The Mysterious Image of Our Lady of the Fjords, Oldest Photo of an Apparition

The Mysterious Image of Our Lady of the Fjords, Oldest Photo of an Apparition

The Mysterious Image of Our Lady of the Fjords, Oldest Photo of an Apparition: 

Tuesday, December 17, 2019
Thank you CATHOLICSAY.COM for this post I shared via Leonard Alt. Thank you too, Leonard.
“O Blessed Mary, Mother of our LORD JESUS – true GOD and true MAN – I believe in your apparitions to prove your holy intercessions for us who seek GOD’s mercy and help.” Amen.
– Roberto Kee, San Diego, California.

On June 24th, 1905, Thomas B. Hayward was enjoying the sights of the Narrows of St. John’s in Newfoundland, Canada when he pointed his camera at an unusual iceberg and snapped a photo. After getting the photo developed, it was clear there was something very unique about it: it appeared to contain the figure of the Blessed Virgin Mary!
It’s not clear if the figure was a giant statue, an apparition, or just a lucky ice formation. But he wasn’t the only person who spotted the mysterious figure: crowds along the shore saw it, and Archbishop Michael Francis Howley even caught a glimpse of it from the steps of his cathedral in St. John’s.

The figure appeared on a particularly meaningful day: June 24th is the Feast of the Nativity of St. John the Baptist, the saint for whom St. John’s is named and to whose patronage the archdiocese is dedicated. It was also the anniversary of English explorer John Cabot “discovering” North America by landing near St. John’s.

The Archbishop took all of this as a miraculous sign from heaven and did everything he could to promote it. He approved the sale of postcards and other memorabilia with the image and he wrote an article for Boston’s diocesan newspaper naming the figure “the Crystal Lady.”

He even wrote a sonnet about the figure! Our Lady of the Fjords, by Archbishop Michael Francis Howley Hail Crystal Virgin, from the frozen fjords
Where far-off Greenland’s gelid glaciers gleen
O’er Oceans bosom soaring, cool, serene
Not famed Carrara’s purest vein affords
Such sparkling brilliance, as mid countless hordes
Of spotless glistning bergs thou reignest Queen
In all the glory of thy opal sheen
A Shimmering Shrine; Our bright Atlantic Lourdes.
We hail thee, dual patront, with acclaim,
Thou standest guardian o er our Island home.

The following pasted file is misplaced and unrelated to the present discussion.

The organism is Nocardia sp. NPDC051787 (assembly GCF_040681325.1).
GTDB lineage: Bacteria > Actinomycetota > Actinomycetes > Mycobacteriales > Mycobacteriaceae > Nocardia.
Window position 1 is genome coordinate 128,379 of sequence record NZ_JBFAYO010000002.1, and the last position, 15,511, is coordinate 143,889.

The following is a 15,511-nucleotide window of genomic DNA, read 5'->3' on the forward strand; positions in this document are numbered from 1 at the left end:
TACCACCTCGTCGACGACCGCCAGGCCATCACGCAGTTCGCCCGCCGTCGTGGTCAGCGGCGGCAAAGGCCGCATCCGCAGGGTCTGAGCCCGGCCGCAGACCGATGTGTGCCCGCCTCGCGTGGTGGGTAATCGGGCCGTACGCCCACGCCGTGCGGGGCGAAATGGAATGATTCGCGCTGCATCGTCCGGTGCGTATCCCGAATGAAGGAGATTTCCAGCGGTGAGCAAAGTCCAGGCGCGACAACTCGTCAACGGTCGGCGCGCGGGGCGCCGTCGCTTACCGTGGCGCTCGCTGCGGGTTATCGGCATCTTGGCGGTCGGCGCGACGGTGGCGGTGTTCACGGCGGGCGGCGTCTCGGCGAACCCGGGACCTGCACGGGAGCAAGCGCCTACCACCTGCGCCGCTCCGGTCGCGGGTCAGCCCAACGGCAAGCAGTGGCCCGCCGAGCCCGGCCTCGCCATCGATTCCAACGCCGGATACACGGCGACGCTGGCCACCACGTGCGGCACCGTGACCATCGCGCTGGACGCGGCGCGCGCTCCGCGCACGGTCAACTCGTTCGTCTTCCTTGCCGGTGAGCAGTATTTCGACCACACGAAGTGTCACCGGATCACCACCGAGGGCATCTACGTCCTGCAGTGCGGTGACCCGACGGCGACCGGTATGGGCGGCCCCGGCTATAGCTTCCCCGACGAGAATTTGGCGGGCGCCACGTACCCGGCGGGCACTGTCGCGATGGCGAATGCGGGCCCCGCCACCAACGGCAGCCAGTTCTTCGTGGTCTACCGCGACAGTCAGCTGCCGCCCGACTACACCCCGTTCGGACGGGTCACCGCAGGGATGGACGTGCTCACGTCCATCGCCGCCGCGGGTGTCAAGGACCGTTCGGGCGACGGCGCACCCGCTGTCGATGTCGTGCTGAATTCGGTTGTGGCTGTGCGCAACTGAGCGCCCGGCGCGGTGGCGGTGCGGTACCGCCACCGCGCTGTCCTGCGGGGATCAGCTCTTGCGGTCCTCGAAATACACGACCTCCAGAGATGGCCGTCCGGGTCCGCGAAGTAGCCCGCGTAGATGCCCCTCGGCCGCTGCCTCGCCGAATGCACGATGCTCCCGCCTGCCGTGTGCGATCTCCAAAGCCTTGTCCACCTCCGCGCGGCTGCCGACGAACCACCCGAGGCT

To-day, four cycles since, our rock-bound strand.
First Cabot saw: and gave the Baptist’s name:
To-day we clothe with Pallium from Rome.
The first Archbishop of our Newfoundland!

Since it was taken in 1905, the photo may be the oldest photograph of a supernatural Christian apparition.

 

 

Are the time of miracles over?

Are the time of miracles over?

Are the time of miracles over? Some say yes; others no, BUT WHAT DID JESUS SAY?

NILO SAYS: Yes, you did not say that her incorrupt body is going to heaven. But the BIBLE never had any such miracles, promised any such miracles, and on the contrary, the INCORRUPTIBLE body is promised ONLY during the resurrection.

LENNY SAYS: Nilo, at the time of our resurrection we are given an incorruptible body as you say. Your premise that w…e can accept only miracles that are existent in the Bible is not Biblical. This is coming from your man-made tradition. You have violated your own belief in the Bible Alone “Sola Scriptura,” (one of the pillars of Protestantism), by believing something not in the Bible.

Furthermore your thesis is in violation of the Bible because Jesus did not limit us only to the works He worked. “I tell you most solemnly;whoever believes in me will perform the same works as I do myself, he will perform even greater works because I am going to the Father” (Jn 14:12). Also note that Jesus has gone to the Father and His works are still happening.

Nilo, I can believe you who limit the works of God or I can believe Jesus who says; we “WILL PERFORM EVEN GREATER WORKS” (Jn 14:12)!

Jesus even used miracles to show that He is the one. “And he answered them, “Go and tell John what you have seen and heard: the blind receive their sight, the lame walk, lepers are cleansed, and the deaf hear, the dead are raised up, the poor have good news preached to them.” Those who oppose miracles are at odds with Jesus and their bible.